As election misinformation raged online, Facebook has said its post-election ban on political advertisements would probably last another month, increasing concerns from campaigns and groups eager to reach voters for crucial Georgia Senate races in January.
The ban, among Facebook’s measures to combat misinformation and other abuses on its own site, was supposed to last about a week but could be extended. Alphabet Inc’s Google also appeared to be sticking with its post-election political ad ban.
“While multiple sources have projected a presidential winner, we still believe it’s important to help prevent confusion or abuse on our platform,” Facebook told advertisers within an email seen by journalists. It said to expect the pause to continue another month however there “may be an opportunity to resume these ads sooner.”
Facebook later confirmed the expansion in a blog article.
Baseless claims about the election reverberated about social media this week since President Trump challenged the validity of this result, even as state officials reported no substantial flaws and legal specialists cautioned he had little opportunity to overturn Democratic leader Biden’s victory.
In a single Facebook group created on Sunday, which rapidly grew to almost 400,000 members by Wednesday, members calling for a nationwide recount swapped unfounded accusations about alleged election fraud and shifting state vote counts each few seconds.
Google declined to answer questions regarding the period of its advertising pause, even though one advertiser said the firm had floated the prospect of extending it via or following December. A Google spokeswoman previously said the business would raise its ban based on factors such as the time required for votes to be counted and whether there was civil unrest.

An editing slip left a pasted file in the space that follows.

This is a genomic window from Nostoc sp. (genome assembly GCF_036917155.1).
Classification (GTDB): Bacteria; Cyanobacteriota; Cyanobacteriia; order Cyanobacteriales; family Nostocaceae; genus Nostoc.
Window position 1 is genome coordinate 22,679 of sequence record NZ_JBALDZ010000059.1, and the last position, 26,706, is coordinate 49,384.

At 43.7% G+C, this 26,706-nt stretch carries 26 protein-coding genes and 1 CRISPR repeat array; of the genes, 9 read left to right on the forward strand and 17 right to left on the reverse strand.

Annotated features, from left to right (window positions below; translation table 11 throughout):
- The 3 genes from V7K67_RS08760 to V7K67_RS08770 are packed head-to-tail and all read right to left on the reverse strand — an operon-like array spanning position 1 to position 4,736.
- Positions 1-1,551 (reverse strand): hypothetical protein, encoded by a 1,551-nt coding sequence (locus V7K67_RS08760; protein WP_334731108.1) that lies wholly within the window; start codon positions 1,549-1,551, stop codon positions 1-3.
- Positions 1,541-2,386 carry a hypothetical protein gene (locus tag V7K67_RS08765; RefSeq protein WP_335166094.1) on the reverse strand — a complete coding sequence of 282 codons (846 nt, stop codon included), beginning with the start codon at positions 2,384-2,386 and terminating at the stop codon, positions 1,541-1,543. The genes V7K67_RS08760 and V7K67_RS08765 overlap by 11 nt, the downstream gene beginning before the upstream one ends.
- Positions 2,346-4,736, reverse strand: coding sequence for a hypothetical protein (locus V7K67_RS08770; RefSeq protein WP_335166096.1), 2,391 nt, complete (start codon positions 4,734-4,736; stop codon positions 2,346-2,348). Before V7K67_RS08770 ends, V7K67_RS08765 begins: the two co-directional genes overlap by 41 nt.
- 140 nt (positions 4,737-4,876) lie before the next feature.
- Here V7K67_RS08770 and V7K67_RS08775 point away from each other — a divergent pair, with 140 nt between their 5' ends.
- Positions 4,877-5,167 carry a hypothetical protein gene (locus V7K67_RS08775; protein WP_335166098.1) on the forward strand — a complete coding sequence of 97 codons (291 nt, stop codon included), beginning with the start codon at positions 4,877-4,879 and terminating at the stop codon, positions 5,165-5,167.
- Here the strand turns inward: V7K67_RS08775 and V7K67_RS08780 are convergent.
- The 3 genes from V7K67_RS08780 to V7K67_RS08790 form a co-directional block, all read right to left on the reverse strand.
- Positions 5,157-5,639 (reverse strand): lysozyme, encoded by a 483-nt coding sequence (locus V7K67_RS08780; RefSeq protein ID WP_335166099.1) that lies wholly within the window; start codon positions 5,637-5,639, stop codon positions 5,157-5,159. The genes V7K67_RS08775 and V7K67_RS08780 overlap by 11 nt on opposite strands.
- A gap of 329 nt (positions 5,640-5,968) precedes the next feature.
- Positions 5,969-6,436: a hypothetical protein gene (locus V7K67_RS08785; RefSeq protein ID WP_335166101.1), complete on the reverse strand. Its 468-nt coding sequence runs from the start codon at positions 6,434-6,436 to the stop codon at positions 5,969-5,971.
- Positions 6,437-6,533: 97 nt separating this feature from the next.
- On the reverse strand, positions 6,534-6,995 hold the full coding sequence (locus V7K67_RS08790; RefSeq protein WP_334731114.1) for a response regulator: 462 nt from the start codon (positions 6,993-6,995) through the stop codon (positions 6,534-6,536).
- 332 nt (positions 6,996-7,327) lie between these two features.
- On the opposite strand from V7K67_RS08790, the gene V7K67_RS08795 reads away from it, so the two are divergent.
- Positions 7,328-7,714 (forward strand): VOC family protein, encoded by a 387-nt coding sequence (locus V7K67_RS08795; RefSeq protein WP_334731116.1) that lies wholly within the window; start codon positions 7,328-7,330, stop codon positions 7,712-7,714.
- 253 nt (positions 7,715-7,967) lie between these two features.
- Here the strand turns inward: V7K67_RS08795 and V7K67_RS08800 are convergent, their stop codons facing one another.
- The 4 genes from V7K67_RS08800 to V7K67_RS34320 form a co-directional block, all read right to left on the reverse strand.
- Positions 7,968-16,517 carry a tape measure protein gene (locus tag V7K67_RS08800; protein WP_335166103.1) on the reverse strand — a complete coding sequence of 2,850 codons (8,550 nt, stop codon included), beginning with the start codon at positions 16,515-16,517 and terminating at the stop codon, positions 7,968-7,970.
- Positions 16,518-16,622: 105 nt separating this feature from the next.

The extensions mean that the top two digital advertising behemoths, which together control more than half of the market, aren’t accepting election ads before the two US Senate runoff races in Georgia that could decide control of that chamber.
Democratic and Republican electronic strategists who spoke to journalists at our partner news agency Reuters railed against these decisions, stating the ad bans were excessively broad and neglected to combat a much larger issue on the platforms: the natural spread of viral lies in outstanding posts.
The Democratic Senatorial Campaign Committee, Together with the Senate attempts of Georgia Democrats Jon Ossoff and Raphael Warnock, called for an exemption for the Georgia Senate run-offs so they could make voters aware of upcoming deadlines.
“It is driving us absolutely bonkers,” explained Mark Jablonowski, managing partner of DSPolitical, a digital firm that operates with Democratic causes.
“They’re essentially holding the rest of the political process hostage,” said Eric Wilson, a Republican digital strategist, who said he believed the companies’ concerns about ads on the election outcome did not require a blanket ban. “This is something which deserves a scalpel and they’re utilizing a rusty ax,” he added.
The companies declined to say when they would lift other “break-glass” election measures introduced for unpaid posts, like Facebook’s limits on the distribution of live videos and demotions of content that its systems predict may be misinformation.
Google’s YouTube, which is labelling all election-related videos with information about the outcome, said it would stick with that approach “so long as it’s necessary.”
The video-sharing company bans “demonstrably false” claims about the election process, but has used the tool sparingly, saying hyperbolic statements about a political party “stealing” the election does not violate the policy.
However, Twitter has stopped using its most restrictive election-related warning labels, which hid and limited engagement on violating tweets. Instead, the company is now using lighter-touch labels that “provide additional context,” spokeswoman Katie Rosborough said.
Twitter placed a label reading “this claim about election fraud has been disputed” on two of Trump’s tweets Tuesday morning, but each was retweeted more than 80,000 times by that evening.
Democratic strategists, including members of the Biden campaign who tweeted criticism of Facebook, said social media companies’ steps were not effectively controlling the spread of viral lies.
Nina Jankowicz, a disinformation fellow at the Wilson Center, said that the ad orbits were needed but not enough for handling false details.
“Clearly President Trump does not think the election is over, so I don’t think the platforms should treat it as if it is,” she explained.
The team at Platform Executive hope you have enjoyed this news article. Initial reporting via our official content partners at Thomson Reuters. Reporting by Elizabeth Culliford, Katie Paul, Raphael Satter and Ayanti Bera. Editing by Chizu Nomiyama and Bernadette Baum and Richard Chang.
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